Ww

where W = Y,i zi vi is the average fitness of AA across all habitats as weighted by zygotic inputs. Note that equation 14.7 depends only upon the arithmetic means of fitnesses across habitats and not the harmonic means. Indeed, there is really no difference at all between equations 14.7 and 11.5 because all fitnesses assigned to genotypes in Chapter 11 were arithmetic averages across all individuals bearing that genotype; that is, fitness is a geno-typic value which explicitly averages over all environmental deviations (Chapter 8). The conditions for protection of the polymorphism are now the standard ones from the constant-fitness model; namely, homozygote fitnesses must be less than the heterozygote fitness: W = Y,i zi vi < 1 and W = Yi zi wi < 1. Thus, coarse-grained spatial heterogeneity does not broaden the conditions for polymorphism under hard selection. This is illustrated in Figure 14.3. This figure plots equation 14.7 against p for the same fitness model shown

Figure 14.3. Illustration of hard selection. The same model described in Figure 14.2 is used here except that soft selection is replaced by hard selection and the c values in Figure 14.2 are now interpreted as z values. Unlike the soft-selection case that yields a stable, protected polymorphism, now the polymorphism is unstable and unprotected.

Figure 14.3. Illustration of hard selection. The same model described in Figure 14.2 is used here except that soft selection is replaced by hard selection and the c values in Figure 14.2 are now interpreted as z values. Unlike the soft-selection case that yields a stable, protected polymorphism, now the polymorphism is unstable and unprotected.

in Figure 14.2. The c's in the soft-selection model are now interpreted as the z's in the hard-selection model. A contrast of Figures 14.2 and 14.3 reveals a drastic alteration in going from soft to hard selection: The stable, protected polymorphism in Figure 14.2 is transformed both quantitatively and qualitatively, now being unstable and unprotected.

Now we will introduce restricted gene flow into the Levene model. Given that the Levene model is an island model of population structure with m = 1, the simplest extension with restricted gene flow is an island model with m < 1. Under this model of population structure with soft selection, Christiansen (1975) has shown that the conditions for protecting the A allele from loss when it is rare (and similar conditions hold for the a allele when it is rare) are now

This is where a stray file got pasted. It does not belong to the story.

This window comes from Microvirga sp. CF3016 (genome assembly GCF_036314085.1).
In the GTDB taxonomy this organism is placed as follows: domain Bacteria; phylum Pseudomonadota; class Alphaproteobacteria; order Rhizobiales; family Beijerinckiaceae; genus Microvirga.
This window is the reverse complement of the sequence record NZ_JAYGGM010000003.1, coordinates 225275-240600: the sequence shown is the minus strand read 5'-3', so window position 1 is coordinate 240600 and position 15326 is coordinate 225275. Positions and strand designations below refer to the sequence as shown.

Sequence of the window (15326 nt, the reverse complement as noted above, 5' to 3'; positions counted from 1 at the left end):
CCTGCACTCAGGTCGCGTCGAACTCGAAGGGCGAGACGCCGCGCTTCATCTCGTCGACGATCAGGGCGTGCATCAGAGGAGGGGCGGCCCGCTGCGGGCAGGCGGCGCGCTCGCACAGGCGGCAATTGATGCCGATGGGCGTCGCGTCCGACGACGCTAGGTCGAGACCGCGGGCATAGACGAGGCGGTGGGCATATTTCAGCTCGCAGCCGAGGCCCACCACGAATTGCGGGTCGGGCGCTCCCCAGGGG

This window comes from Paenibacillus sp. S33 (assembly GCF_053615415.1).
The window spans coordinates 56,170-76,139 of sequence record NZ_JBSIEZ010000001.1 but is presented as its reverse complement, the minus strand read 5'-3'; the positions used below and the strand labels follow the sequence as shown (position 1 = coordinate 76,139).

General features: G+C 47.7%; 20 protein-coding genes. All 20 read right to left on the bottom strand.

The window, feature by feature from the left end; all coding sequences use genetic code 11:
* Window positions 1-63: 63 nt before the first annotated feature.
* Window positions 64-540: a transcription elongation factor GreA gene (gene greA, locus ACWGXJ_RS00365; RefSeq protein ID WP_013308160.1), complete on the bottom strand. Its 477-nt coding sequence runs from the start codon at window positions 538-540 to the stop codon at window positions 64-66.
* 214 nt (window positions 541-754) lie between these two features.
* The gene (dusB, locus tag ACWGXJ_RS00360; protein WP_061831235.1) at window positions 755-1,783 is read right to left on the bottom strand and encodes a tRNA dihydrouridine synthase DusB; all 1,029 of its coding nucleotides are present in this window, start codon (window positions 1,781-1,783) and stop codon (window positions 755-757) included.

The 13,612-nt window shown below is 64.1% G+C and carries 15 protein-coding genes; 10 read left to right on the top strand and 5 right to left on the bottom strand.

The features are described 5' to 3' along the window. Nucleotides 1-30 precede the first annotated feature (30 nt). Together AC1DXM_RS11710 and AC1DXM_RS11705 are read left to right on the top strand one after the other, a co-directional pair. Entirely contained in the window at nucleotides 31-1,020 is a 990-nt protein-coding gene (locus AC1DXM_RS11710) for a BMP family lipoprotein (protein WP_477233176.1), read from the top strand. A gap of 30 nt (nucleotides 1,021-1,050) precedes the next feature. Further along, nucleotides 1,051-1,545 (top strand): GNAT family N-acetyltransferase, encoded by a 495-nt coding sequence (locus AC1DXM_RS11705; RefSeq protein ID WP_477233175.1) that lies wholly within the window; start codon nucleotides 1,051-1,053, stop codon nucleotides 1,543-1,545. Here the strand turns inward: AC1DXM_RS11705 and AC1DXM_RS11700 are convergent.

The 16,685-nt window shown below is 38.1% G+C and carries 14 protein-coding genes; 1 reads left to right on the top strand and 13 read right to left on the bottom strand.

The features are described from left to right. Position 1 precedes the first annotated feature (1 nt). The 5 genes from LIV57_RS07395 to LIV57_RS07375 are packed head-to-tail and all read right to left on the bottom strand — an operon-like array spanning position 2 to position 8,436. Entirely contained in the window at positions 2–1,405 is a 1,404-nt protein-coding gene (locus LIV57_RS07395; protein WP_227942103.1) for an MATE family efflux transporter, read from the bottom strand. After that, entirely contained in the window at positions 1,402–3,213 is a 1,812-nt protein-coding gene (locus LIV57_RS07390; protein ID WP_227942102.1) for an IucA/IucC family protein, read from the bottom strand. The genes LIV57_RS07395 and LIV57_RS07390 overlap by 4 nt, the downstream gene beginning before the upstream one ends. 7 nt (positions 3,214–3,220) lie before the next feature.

When p is close to zero, most individuals are aa with only a few Aa. Hence, as before, the conditions for protecting A when it is rare depends only on how the heterozygote class is doing relative to the aa homozygotes. The first condition in inequalities 14.8 states that if there is just one habitat in which the heterozygote is favored over the predominant aa genotype sufficiently to overcome gene flow, then A is protected from loss. Note that this condition becomes more and more likely to be satisfied as m decreases; that is, the more restricted the gene flow, the broader the conditions for protection. In the extreme case in which the population is fragmented into isolates (m = 0), the A allele is protected if just one habitat exists in which the heterozygote fitness is greater than the aa homozygote fitness. If no habitat satisfies this first condition, inequalities 14.8 show that the A allele can still be protected if a harmonic mean fitness condition is satisfied. Note here that the harmonic mean condition incorporates both fitness and gene flow. When m = 1 this second condition reduces to inequality 14.4, so the original Levene model is just a special case of this more general model. When m decreases in the second inequality in 14.8, the fitness conditions that allow protection of A become broader. Hence, coarse-grained spatial heterogeneity coupled with restricted gene flow creates broad conditions favoring the protection of polymorphisms under soft selection.

We saw with equation 14.7 that the conclusion that coarse-grained spatial heterogeneity favors the protection of polymorphisms vanishes completely when one goes from soft to hard selection. Christiansen (1975) explored this problem as well by doing the hard-selection version of the island model. Under hard selection, the conditions for protecting the A allele now become:

There exists at least one niche such that wi < 1 - m OR

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